We observed significant between-country heterogeneity in IE characteristics as manifested by the wide variability in the proportions of IE cases with a specific underlying heart disease or caused by a specific organism. There was also an important country effect on the results of the adjusted metaregression analysis. This between-country heterogeneity may be related to different study design, case definition and ascertainment, and different populations at risk, and thus it precludes a definitive interpretation of the metaregression analyses to study global temporal trends in IE. This type of analysis is prone to bias because it compares different populations at different times. There was also a spread of studies across different countries, and there were limited observations to detect a significant effect with metaregression while controlling for country. Nevertheless, the directions of temporal trends obtained from these analyses are clinically plausible.

Results of the metaregression analyses and one individual temporal trend study15 suggest an increase in IE cases with underlying prosthetic value, a nonsignificant increase in cases with underlying mitral valve prolapse and a nonsignificant decrease in IE cases with underlying RHD, in developed countries. Although these trends did not reach statistical significance due to the limited number of studies in the meta-regression analyses, the direction of the trends are plausible. The decline in RHD likely accounts for the decline in the proportion of IE cases with this as a predisposing cardiac condition. The apparent increase in IE cases with mitral valve prolapse could be due to detection bias with the more frequent use of echocardiography.

Although the results of the metaregression analyses suggest no overall temporal trends in S aureus or viridans group streptococcal IE, a heterogeneous pattern of temporal change in IE-causative organisms exists across different countries. The direction of the overall trend was an increase in viridans group streptococcal IE and a decrease in S aureus. The proportions of S aureus and viridans group streptococcal IE ranged from 12.2 to 33.9% and 6.8 to 45% among 15 studies with no major limitations.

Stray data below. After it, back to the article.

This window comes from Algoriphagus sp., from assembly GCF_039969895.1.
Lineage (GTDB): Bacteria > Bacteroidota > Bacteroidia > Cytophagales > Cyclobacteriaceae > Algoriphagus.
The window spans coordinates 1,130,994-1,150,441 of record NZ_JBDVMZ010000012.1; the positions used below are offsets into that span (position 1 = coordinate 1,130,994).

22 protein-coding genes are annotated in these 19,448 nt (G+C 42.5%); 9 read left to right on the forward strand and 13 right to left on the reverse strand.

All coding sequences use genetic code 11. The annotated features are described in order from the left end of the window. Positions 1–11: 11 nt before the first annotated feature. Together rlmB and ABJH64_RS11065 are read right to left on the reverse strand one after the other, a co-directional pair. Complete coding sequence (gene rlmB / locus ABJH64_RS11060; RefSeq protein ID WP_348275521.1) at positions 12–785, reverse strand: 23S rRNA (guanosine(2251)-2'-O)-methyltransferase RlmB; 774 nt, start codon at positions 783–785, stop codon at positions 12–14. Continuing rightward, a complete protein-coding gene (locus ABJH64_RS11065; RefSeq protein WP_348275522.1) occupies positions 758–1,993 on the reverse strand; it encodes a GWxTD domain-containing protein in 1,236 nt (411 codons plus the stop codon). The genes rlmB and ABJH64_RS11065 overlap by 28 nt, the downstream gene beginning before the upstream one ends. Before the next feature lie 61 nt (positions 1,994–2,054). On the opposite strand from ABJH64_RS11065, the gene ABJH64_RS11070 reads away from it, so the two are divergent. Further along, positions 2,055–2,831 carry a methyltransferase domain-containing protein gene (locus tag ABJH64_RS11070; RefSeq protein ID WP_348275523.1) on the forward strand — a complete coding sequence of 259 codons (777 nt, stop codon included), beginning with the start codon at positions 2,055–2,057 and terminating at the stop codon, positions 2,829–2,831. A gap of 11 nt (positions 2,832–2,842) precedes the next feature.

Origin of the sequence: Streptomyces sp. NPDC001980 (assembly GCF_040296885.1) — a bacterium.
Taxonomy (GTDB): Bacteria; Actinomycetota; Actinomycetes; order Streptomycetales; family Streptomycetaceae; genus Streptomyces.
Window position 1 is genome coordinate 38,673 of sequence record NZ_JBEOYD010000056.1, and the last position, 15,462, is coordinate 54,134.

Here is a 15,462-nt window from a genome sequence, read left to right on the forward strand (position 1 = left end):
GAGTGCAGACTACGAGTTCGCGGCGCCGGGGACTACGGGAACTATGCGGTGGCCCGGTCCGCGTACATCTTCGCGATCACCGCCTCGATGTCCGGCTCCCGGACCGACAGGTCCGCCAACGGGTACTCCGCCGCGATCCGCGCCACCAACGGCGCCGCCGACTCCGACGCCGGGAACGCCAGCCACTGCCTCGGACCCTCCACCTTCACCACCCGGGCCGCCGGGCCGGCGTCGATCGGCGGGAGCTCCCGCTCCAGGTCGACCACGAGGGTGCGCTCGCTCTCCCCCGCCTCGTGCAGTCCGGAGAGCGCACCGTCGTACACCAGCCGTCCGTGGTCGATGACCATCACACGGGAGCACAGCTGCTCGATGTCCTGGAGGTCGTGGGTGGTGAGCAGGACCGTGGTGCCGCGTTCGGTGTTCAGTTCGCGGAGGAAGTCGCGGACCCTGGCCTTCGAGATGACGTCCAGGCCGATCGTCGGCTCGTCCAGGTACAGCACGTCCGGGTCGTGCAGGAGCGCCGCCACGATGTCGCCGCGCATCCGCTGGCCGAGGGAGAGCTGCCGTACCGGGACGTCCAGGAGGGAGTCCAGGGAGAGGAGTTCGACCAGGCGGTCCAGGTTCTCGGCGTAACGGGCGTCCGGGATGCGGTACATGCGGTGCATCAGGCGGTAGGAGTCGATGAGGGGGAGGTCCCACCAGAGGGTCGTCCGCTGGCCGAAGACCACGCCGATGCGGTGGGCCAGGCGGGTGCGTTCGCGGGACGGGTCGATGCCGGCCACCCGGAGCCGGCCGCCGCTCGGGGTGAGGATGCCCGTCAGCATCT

Our review provides the first summary of IE population-based studies based on findings from different geographic and temporal investigations. We performed a comprehensive search and included studies published in any language to capture surveys from different countries. Moreover, we critically appraised the quality of included studies to make our assessment and to help guide the future development of well-designed studies to investigate global characteristics of IE.

Despite the thoroughness of this systematic review, limitations to our understanding of global IE epidemiology remain. First, all population-based studies are prone to incomplete case ascertainment or disease misclassification. Second, different IE case definitions used over time and across different studies limit our ability to examine temporal trends or geographic patterns of IE. Third, many regions in the world are underrepresented in the IE literature. Several IE studies addressing IE epidemiology have been published from different countries, but only very few were population based. All 15 well-designed studies were from developed countries. Fourth, even within one country, few regions are represented. For example, in the United States, the only IE population-based study was from Olmsted County, MN. The relative uniformity of the racial and ethnic composition of Olmsted County potentially limits the ability to generalize the findings of the study to groups underrepresented in the population within and outside the United States. Finally, the country adjustment in the metaregression analysis lessens the power to detect trends; nevertheless, given the fact that we have different countries represented at different time points, it is important to take these country effects into account. This emphasizes the need for additional, large, and well-executed studies to further define these issues. Coordinated multinational studies covering the same time span and using the same methodology are particularly useful.

Our review provides the first summary of IE population-based studies from different geographic and temporal investigations. Evidence from well-planned representative epidemiologic surveys is scarce in many countries. The available evidence does not support the contention that IE epidemiology is undergoing major changes. More appropriately designed studies from different countries are needed to expand our understanding of the global epidemiology of IE.

Abbreviations: CI = confidence interval; IE = infective endocarditis; RHD = rheumatic heart disease

Figure Jump LinkFigure 2. Top, A: Distribution of proportions of S aureus IE among culture-positive IE cases across different countries: X-axis (year), Y-axis (proportion of viridans streptococcal IE among culture-positive IE cases). Each country is represented by a different shape and color. Bottom, B: Metaregression analyses: overall temporal trends in S aureus IE among culture-positive IE cases: X-axis (year), Y-axis (proportion of S aureus IE among culture-positive IE cases). Only studies from countries with multiple time points, and therefore contributing to the estimated slope in the adjusted analysis, are shown. Bubble sizes in these plots are proportional to weights used in the analysis, and the regression lines presented have an intercept that is calculated as the average across individual countries.Grahic Jump Location